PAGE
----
If you don't know who you are looking for, then you will necessarily gather some information about people who are not involved. The only way to avoid that is to know in advance who is not involved, which would then be the same as knowing who is involved.

So it seems to me that the President did exactly what Congress asked him to do. He used signals intelligence to attempt to determine who was responsible. There is no other feasible mechanism for accomplishing the mission assigned to him. Yes he may overshoot the target, but the only way to avoid that is to do absolutely nothing at all.
 

Marty:

Accepting Gonzales's rationale for the moment using those broadly framed standards, shouldn't the administration be rounding up those people in America on the phone supporting Al Qaeda?

The administration knows, apparently, who they are. The administration's position is that Art II and AUMF (pick one) given them the authority to take "war-time" actions against the enemy and enemy supporters.

Why then is this president locking up these people . . . and protecting the rest of us?
 

Marty really doesn't like Hamdi. Really doesn't like it.

Here's the question Hamdi addressed:

"The threshold question before us is whether the Executive has the authority to detain citizens who qualify as “enemy combatants.” There is some debate as to the proper scope of this term, and the Government has never provided any court with the full criteria that it uses in classifying individuals as such. It has made clear, however, that, for purposes of this case, the “enemy combatant” that it is seeking to detain is an individual who, it alleges, was “ ‘part of or supporting forces hostile to the United States or coalition partners’ ” in Afghanistan and who “ ‘engaged in an armed conflict against the United States’ ” there. Brief for Respondents 3. We therefore answer only the narrow question before us: whether the detention of citizens falling within that definition is authorized."

Yikes. Look at that: "part of or supporting forces hostile to"

Yes, the "carefully formulated" and "broad" language comes from Hamdi!
 

SOC upheld detention of citizens *on the battlefield* who were, in the SG's words “‘part of or supporting forces hostile to the United States or coalition partners’” in Afghanistan *and who* “‘engaged in an armed conflict against the United States’” in Afghanistan.

I'd be willing to wager a pretty penny that *none* of the hundreds or thousands of U.S. persons whose communications have been intercepted have engaged in armed conflict against the U.S. in Afghanistan -- and that the vast, vast majority of the calls do not involve *any* party who has done so.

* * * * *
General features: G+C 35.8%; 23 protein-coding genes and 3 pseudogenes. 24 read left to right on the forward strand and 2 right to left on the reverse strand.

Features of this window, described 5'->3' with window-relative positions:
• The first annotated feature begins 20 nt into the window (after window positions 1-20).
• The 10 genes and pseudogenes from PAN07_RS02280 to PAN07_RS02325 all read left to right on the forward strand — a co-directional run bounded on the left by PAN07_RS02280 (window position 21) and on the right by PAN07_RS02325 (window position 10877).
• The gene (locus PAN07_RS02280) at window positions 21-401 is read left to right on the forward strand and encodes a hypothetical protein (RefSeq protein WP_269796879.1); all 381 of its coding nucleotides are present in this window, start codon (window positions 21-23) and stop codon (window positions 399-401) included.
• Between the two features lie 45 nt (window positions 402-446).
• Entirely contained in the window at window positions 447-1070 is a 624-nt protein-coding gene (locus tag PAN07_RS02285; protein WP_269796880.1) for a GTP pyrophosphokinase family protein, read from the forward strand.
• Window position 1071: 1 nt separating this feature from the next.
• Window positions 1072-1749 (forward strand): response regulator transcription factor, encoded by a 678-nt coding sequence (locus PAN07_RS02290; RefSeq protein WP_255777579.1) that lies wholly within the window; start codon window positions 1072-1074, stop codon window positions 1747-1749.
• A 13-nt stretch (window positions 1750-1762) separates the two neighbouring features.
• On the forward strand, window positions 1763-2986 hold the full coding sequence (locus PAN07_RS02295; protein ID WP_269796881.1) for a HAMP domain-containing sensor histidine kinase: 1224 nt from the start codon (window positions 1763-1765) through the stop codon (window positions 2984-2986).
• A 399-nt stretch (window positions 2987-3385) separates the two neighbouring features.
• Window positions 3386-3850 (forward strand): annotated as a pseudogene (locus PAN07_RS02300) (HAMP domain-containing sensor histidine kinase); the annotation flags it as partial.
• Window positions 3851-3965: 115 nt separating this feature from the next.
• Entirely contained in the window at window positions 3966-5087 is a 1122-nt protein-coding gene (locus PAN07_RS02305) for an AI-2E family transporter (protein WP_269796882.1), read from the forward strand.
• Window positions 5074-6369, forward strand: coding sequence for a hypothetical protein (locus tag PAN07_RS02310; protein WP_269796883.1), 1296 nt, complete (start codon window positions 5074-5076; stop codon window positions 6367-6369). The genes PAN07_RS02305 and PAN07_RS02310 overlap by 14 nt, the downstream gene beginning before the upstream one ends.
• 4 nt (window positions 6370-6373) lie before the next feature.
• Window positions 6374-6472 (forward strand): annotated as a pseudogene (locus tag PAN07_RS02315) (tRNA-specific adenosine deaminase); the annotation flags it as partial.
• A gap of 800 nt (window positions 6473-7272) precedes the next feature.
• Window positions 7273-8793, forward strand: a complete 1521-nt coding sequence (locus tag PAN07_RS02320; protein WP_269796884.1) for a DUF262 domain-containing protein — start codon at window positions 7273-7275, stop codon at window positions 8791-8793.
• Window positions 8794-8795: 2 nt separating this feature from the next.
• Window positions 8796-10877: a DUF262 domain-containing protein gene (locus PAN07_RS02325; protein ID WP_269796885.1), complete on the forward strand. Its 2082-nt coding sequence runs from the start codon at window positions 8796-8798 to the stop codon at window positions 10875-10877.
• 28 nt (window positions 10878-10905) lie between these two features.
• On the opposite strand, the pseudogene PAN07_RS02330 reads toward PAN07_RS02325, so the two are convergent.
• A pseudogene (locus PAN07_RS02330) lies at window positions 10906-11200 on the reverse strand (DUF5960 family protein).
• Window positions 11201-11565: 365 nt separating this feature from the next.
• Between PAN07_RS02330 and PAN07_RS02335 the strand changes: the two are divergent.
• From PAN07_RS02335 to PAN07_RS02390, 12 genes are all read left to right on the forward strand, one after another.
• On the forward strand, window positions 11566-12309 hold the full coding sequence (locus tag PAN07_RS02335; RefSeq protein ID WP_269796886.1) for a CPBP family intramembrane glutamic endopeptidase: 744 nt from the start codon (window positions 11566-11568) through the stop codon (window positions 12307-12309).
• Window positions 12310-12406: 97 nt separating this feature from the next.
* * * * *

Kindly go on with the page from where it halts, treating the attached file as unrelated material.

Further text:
Howard,

That completely neglects to address why the President circumvented the FISA court.

If it makes sense to surveil people, given your reasoning, then why not take it to the FISA court (either beforehand or within 72 hours)?

Why evade the legal requirement if it's such a meritworthy thing he was doing? Because he knew that the FISA court would not approve it?

Doesn't that give you a little pause?
 

Because courts and warrants are part of the criminal justice system, and the President wasn't told by Congress to arrest someone, he was told to use military force. Consider Mohammed Atef. He was head of the terrorist group in Kandahar that Jose Padilla was training in from June to Nov 2001. On Nov 16 US forces (presumably from signals intelligence) conducted an airstrike that killed him. That certainly falls within the scope of using military force against one of the people responsible for 9/11.

Now you are a US signals intelligence officer trying to locate Atef. You know that he may be called by a list of people some of whom may be in the US. So now you are saying that the military should go to a Court and get and order that allows them to locate and kill someone. Well, that's how war works, but its not how courts work. Its not just that I think it is unconstitutional for the Courts to be placed in any supervisory role over the normal internal operations of the military at war. Its also that I don't think the courts should be formally involved in a process that kills people summarily and without process. There should be a boundary between the judicial process and the military conduct of war or both sides suffer.

Article III provides absolutely no authority for the Courts to supervise the tactics, strategy, intelligence, logistics, planning, or conduct of military operations. That is exclusively a Presidential authority. Congress cannot give the Courts authority over military intelligence gathering, targeting, or other operational procedures.

There is one point. Any intercept that is not obtained with a warrant cannot be used to bring criminal charges against anyone in the US who is involved with Al Qaeda. It is silly to assume that the primary purpose of the President's intelligence gathering was directed against anyone in the US. After all, nobody in the US has been blown up by an airstrike recently. It is more reasonable to assume that the military is using whatever intelligence it gathers from international calls to find military targets overseas.

Hey, if anyone knows Osama's number and wants to call him up and congratulate him, give him support, or even promise to send him money, I am all for it. I don't think he should be afraid of any legal consequences. I will even pay for the call out of my own pocket. But will you please wait a few minutes before you dial the number. We have to get a couple of F-16's in the right position.
 

Marty, can you explain what purpose the first half of the verbal formulation in Hamdi serves there? As I understand your view, it doesn't serve any at all.